All posts filed under: Storytelling

Read all my posts on storytelling.

As a passionate writer and reader, I have strong opinions abut various works of literature. Mainly bundling them into short reviews, I sometimes also go more into depth or write about general insights into storytelling.

the original expat

At the core of the original Expat

I believe that most original expats have a strong flee instinct, paired with a pinch of adventurousness and naivety. We move because we believe it’s going to be so much better there than here. We move because boredom scares us. Because we enjoy being the underdog. We need to explore and challenge ourselves and, above all, experience. When talking about original expats, I mean people that move across countries more than once. That don’t move for the love of a person or because their employer asks them to. I’m talking about all the people that move just for the sake of moving. Apparently, this is rare or used to be rare, as often times when I end up in conversations about my moves, people keep asking me about the ‘why’. There is no simple answer.

Quarter Life Crisis Books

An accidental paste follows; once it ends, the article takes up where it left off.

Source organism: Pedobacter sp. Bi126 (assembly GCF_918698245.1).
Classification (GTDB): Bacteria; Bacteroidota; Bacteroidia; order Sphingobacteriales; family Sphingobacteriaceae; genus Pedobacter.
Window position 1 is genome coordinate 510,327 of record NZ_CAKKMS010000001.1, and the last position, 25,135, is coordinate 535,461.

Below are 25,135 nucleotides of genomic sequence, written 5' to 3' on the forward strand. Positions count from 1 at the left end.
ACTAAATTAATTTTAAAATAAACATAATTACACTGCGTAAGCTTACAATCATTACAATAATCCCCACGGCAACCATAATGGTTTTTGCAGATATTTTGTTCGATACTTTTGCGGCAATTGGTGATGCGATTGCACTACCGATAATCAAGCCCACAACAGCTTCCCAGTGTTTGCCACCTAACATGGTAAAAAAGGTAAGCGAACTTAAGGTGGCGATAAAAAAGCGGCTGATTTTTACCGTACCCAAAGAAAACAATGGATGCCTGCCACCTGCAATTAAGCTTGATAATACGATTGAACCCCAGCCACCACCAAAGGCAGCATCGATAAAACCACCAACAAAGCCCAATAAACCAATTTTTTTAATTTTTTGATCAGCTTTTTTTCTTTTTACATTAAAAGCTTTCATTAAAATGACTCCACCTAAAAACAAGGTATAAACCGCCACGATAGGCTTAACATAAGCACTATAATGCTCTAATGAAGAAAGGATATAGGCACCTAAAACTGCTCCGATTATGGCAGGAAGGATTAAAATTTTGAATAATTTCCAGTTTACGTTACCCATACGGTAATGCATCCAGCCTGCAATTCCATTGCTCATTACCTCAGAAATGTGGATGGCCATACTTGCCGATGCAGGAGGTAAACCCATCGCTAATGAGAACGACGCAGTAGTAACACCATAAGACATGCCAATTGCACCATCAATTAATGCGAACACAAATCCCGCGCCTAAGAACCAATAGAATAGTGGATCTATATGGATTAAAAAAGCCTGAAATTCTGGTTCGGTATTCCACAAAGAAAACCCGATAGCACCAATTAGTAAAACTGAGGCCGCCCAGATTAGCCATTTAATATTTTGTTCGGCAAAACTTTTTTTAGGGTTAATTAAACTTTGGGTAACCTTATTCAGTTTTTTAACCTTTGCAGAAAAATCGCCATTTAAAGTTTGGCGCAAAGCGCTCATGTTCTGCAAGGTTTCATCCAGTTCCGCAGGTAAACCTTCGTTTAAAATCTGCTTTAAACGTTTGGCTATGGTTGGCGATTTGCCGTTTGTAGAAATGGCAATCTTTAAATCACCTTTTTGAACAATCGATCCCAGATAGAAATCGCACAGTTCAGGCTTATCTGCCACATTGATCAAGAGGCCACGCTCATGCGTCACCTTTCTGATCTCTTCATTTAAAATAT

Quarter Life Crisis – My List of Most Influential Books

In your twenties, a lot of things change. But even more than that, your perception changes. For some, this leads to frustration, angst or a full-blown identity crisis. Over the past few years, social media has helped classify this popular phenomenon under the term Quarter Life Crisis: “The quarter-life crisis is a period of life ranging from twenties to thirties, in which a person begins to feel doubtful about their own lives, brought on by the stress of becoming an adult“. Wondering if you’re experiencing this? Check here. Pretty sure this sounds familiar? Read on to find out what books I’ve found most impactful in this period of my life.

Max Ernst

Art Stories: 33 little girls chasing butterflies (Max Ernst)

I like to get lost in other people’s thoughts. I don’t want people to tell me what they think. I want to regard what they create and draw my own conclusions. I think that’s why I like reading, analyzing poetry and lyrics and, above all, looking at art. Creative expressions are a direct portal into someone’s head. Much more direct than a conversation. Of course, the connections and conclusions I draw may be totally wrong, but does that really matter? As a self-proclaimed storyteller, I find meaning in the story my head creates around something. For years I’ve been toying with the idea of creating short stories based on the works of some of my favorite artists. Most famous works have been interpreted thousands of times. But that’s not at all the point for me. I want to look at a picture with a clear slate, grab the spark in ignites in my head and turn it into a story.